"Are you going to Alcatraz?" a friend asked when I told her about our upcoming San Francisco trip. "Of course," I said, knowing full well that I hadn't thought about it. I listened as she shared her experience of visiting the famous prison, now a National Park. She described feeling incredibly torn, saddened by the decay of the grounds and buildings but thankful that prisoners are no longer subjected to the torturous experience of life on Alcatraz island.
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My interest had been piqued by the conversation with my friend and the history of the island. The next day I booked our tickets for the Alcatraz tour. We were heading to San Francisco on a business trip; The Professor had a paper to give, so I was tagging along so I could save money on traveling.
I would spend a few days by myself wandering through the streets of San Francisco, while other days he would sneak away to join me for an adventure. This was nothing new; we do it all the time, as he gets to travel often for his job.
the History of Alcatraz
From 1934 to 1963, Alcatraz Island was home to the Alcatraz Federal Penitentary. During that time the prison was home to some of the most notorious criminals, including Machine Gun Kelly and Al Capone. Also known as The Rock, the prison sits only 1.25 miles off the coast of San Francisco, yet it's notoriously difficult to escape.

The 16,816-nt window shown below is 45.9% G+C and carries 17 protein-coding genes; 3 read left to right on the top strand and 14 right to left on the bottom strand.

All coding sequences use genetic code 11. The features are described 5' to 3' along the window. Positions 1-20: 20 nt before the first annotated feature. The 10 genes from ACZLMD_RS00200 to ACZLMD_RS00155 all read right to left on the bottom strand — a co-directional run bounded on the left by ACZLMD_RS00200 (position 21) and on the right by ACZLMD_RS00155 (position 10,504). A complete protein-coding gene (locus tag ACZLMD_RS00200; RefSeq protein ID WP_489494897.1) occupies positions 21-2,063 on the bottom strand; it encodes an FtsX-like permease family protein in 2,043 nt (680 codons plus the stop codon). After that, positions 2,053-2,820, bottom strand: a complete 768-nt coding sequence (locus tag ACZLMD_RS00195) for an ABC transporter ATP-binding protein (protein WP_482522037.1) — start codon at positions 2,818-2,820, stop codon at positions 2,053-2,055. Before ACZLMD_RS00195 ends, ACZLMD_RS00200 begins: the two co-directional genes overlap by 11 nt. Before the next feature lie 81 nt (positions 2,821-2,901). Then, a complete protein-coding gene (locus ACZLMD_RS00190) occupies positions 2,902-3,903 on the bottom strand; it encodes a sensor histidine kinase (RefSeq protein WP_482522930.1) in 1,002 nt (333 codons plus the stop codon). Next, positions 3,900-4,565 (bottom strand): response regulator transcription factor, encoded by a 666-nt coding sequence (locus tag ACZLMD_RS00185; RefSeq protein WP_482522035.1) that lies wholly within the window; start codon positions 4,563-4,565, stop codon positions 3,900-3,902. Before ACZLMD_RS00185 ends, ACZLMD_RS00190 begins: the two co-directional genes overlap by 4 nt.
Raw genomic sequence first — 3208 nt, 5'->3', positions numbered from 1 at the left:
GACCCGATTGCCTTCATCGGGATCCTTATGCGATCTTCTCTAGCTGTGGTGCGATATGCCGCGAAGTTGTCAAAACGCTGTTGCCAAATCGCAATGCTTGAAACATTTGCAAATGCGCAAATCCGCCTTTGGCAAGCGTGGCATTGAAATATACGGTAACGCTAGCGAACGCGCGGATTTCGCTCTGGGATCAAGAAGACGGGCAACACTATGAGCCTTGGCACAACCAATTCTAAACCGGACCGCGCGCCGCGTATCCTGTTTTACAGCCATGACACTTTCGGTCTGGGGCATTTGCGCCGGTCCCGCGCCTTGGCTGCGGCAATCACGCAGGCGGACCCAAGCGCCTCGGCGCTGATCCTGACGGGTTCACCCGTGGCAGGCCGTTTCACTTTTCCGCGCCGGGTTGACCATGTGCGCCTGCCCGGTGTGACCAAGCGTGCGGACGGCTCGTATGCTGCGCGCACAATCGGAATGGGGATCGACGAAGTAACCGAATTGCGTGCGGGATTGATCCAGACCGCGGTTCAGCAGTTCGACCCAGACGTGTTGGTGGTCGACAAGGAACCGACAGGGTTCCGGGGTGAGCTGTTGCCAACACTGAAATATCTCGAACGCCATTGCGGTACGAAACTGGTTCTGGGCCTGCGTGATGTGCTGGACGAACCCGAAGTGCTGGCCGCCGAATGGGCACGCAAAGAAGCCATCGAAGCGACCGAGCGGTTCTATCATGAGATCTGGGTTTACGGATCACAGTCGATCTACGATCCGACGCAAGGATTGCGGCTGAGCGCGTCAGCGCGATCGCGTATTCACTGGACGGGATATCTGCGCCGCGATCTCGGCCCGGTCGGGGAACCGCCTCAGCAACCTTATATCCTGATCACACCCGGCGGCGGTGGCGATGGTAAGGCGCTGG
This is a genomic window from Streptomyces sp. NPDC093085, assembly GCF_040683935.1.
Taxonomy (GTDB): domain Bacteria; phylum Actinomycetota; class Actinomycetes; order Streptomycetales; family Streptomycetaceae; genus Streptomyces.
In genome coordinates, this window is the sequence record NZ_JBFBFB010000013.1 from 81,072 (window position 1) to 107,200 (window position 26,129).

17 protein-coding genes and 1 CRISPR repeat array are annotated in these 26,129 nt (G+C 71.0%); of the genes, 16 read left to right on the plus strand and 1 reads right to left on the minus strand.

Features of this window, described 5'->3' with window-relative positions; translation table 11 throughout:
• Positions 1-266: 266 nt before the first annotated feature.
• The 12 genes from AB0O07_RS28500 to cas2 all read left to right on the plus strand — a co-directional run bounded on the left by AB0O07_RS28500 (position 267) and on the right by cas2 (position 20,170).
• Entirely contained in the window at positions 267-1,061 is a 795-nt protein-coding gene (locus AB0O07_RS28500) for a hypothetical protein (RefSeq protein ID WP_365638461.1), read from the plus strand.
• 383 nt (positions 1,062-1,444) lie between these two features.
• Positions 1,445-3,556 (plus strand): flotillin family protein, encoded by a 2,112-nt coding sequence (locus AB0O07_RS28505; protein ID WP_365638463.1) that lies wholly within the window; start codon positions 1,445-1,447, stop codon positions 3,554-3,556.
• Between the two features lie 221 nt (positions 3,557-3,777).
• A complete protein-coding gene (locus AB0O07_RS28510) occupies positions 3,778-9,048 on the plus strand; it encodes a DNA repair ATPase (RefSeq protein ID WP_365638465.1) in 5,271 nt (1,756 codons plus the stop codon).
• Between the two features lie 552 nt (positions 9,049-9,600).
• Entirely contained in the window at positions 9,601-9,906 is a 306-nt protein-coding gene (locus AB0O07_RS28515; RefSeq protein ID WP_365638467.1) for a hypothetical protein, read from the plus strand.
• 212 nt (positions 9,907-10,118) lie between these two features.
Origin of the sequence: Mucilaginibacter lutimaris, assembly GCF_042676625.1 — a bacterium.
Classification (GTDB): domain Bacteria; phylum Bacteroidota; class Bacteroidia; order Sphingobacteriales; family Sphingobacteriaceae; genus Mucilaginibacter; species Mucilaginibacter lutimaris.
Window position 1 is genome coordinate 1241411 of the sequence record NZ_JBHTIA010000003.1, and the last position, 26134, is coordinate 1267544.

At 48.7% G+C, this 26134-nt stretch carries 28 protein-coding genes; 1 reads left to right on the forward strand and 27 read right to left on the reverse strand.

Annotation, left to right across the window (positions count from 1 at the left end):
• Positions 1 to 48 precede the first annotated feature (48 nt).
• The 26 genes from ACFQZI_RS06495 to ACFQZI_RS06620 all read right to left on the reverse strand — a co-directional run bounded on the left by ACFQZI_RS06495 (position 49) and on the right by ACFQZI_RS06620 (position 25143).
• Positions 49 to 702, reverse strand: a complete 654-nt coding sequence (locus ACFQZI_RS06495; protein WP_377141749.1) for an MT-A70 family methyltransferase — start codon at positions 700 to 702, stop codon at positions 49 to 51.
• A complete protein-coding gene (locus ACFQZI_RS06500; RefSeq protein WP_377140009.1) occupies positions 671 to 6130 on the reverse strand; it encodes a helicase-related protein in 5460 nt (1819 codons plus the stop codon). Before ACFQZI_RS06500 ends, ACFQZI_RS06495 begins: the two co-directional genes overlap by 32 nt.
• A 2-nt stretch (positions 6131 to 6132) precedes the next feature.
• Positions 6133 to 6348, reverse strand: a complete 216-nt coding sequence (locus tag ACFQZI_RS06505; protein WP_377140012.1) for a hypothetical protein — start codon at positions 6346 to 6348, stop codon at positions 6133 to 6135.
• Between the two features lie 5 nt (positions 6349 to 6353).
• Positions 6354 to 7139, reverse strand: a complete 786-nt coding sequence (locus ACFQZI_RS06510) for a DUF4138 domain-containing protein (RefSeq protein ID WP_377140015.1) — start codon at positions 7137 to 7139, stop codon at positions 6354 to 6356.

The prison was closed in 1963 due to the cost to maintain the decaying facilities; it would later become home to a group of Native American protestors for nearly two years in the early 1970s. In the mid 1980s, the prison and grounds became a National Historic Landmark. Tours are now available as part of the National Park Service's Golden Gate National Recreation Area.
Going to Alcatraz
I purposefully booked our Alcatraz tour on the last day of our trip; he would be free and had expressed interest in going to Alcatraz. After packing our bags and checking out of our hotel, we hopped on a tram toward the Embarcadero to catch the boat for Alcatraz.
The lines were long despite the early hour. It was evident that going to Alcatraz is one of the most popular San Francisco attractions. Luckily, we had booked ahead; our timed tickets ensured that we didn't have to wait long for our turn to board the ferry to Alcatraz. After a quick promo picture, we were on our way.
Slowly, the ferry going to Alcatraz left the wharf; the seagulls cried overhead as the swarmed over the churning water, hoping to catch a snack. I wondered briefly if this was the prisoner's experience of leaving San Francisco? Had they been allowed to stand on the deck and watch the city shrink as they made their way for their final destination?
We landed after a short ride across the bay. The captain made a quick announcement overhead about the importance of safety. After queuing up to disembark, we found ourselves standing on the grounds of Alcatraz, watching the ferry inch away back toward San Francisco. One could easily imagine the fear of feeling stranded on this godforsaken island must have been for the prisoners, with all of San Francisco watching from across the Bay.